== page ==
By Jeffrey Donahoe
The Cold War-era drama-thriller Bridge of Spies, nominated this year for six Academy Awards, including best picture and best original screenplay, has a connection to a multi-generational Georgetown family and to Lauinger Library’s Booth Family Center for Special Collections.
Directed by Steven Spielberg, Bridge of Spies is inspired by the true story of James Donovan, played by Tom Hanks. In 1957, Donovan defended accused Soviet spy Rudolf Abel. Believing that even an accused KGB spy was entitled to a fair trial, Donovan took on the thankless case “as a public service,” he said, after many other lawyers refused. Although Abel was convicted, Donovan mounted a vigorous and ethical defense, much to the surprise of the U.S. government, the press, and the public.
With a prescient belief that Abel might one day be valuable as a bargaining chip, Donovan convinced the court to sentence the convicted spy to life in prison rather than the death penalty. Five years later, Donovan successfully negotiated with the USSR to exchange the still-imprisoned Abel for the captured American U-2 pilot Francis Gary Powers.
In 1964, Donovan documented the story in Strangers on a Bridge, the title referring to the Glienicke Bridge in Germany, where the spy swap took place.
From Out of Print to No. 1
At the same time that Spielberg was developing Bridge of Spies, Donovan’s granddaughter Beth Amorosi (C’89) was independently working to resurrect Strangers on a Bridge from its out-of-print status. A second-generation Hoya, her parents are Edward L. (C’56) and Jan Amorosi, the eldest daughter of James Donovan. Her siblings are John (C’91, L’95), Trish (C’94), and Ed (C’98). A Hoya uncle is Leo Amorosi (C’51, M’55).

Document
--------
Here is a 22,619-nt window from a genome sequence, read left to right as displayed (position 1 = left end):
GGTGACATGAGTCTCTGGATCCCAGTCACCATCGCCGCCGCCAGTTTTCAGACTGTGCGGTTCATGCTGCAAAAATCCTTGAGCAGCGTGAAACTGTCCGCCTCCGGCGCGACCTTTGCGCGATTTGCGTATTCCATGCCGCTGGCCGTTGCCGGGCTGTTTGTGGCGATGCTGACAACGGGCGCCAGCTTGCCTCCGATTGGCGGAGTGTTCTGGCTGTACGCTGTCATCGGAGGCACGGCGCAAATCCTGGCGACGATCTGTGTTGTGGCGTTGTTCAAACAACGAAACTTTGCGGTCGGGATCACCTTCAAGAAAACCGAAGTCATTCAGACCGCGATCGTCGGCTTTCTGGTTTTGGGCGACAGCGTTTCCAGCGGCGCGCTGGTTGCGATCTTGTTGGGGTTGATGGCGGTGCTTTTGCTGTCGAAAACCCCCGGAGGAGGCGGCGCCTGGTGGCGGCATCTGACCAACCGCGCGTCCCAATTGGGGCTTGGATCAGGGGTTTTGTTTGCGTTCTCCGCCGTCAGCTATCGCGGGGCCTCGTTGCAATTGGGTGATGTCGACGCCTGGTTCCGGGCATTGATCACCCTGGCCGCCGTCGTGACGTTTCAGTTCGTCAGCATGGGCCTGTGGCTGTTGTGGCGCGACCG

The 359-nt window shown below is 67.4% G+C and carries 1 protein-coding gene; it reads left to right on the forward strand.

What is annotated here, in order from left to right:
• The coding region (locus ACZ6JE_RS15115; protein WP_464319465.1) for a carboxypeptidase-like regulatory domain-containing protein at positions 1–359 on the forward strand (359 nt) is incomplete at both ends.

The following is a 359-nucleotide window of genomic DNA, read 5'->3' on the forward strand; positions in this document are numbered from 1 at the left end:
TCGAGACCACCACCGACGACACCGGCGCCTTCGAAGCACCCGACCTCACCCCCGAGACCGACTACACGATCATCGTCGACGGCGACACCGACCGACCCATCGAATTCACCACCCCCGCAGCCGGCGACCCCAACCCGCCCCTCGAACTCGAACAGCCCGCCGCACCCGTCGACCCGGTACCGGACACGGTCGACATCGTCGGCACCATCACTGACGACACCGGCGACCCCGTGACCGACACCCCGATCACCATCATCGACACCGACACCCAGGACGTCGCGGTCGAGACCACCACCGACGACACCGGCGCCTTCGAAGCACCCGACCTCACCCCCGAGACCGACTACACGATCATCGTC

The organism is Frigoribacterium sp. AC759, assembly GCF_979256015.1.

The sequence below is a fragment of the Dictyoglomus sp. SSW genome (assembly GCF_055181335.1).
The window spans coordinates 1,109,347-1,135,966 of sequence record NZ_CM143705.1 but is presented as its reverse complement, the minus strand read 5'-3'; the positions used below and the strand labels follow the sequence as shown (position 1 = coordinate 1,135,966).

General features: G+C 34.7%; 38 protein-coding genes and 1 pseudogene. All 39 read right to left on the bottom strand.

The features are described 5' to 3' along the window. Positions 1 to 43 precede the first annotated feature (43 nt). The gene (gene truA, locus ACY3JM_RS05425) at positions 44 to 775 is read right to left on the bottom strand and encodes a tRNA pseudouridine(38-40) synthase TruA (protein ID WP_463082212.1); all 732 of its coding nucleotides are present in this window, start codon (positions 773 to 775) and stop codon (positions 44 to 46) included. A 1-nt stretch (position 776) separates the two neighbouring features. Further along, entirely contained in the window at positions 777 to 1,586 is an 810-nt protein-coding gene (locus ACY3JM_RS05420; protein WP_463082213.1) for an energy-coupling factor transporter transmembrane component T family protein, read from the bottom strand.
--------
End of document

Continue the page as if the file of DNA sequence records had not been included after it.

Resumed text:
A Georgetown alumnus and literary agent guided Amorosi through the steps of meeting with Simon & Schuster, owner of the rights to Strangers on a Bridge. In the summer of 2014, she asked the publishing giant to consider two options: republish the book or revert the publishing rights to her.
Within 48 hours of the pitch, Simon & Schuster reasserted their rights to publish. The book was re-released nine months later. Thanks in part to the subsequent release of the film, it was No. 1 on last December’s New York Times espionage bestseller list.
‘A Jesuit Family’
John Donovan, Amorosi’s uncle and the son of James Donovan, the central character of the spy story, attended for Georgetown in 1963 and 1964, before joining the Marines and deploying to Vietnam.
The senior Donovan had graduated from Fordham University and understood the value of a Jesuit education. “We are something of a Jesuit family,” John Donovan says of himself, his brother-in-law, and the several Hoya nieces, nephews, and in-laws who attended Georgetown.
Amorosi says only half-jokingly that her grandfather’s place in history is how she ended up at Georgetown. “I wrote about him as a role model for my admissions essay,” she says. “I am sure that’s what got me in.”
No Longer a Footnote
Both Donovan and Amorosi are quick to stress that Bridge of Spies’ Oscar-nominated screenplay by British screenwriter and playwright Matt Charman is a separate and original work, not adapted from Strangers on a Bridge. “That the screenplay was developed independently further demonstrates that there is something special about the story,” Amorosi says.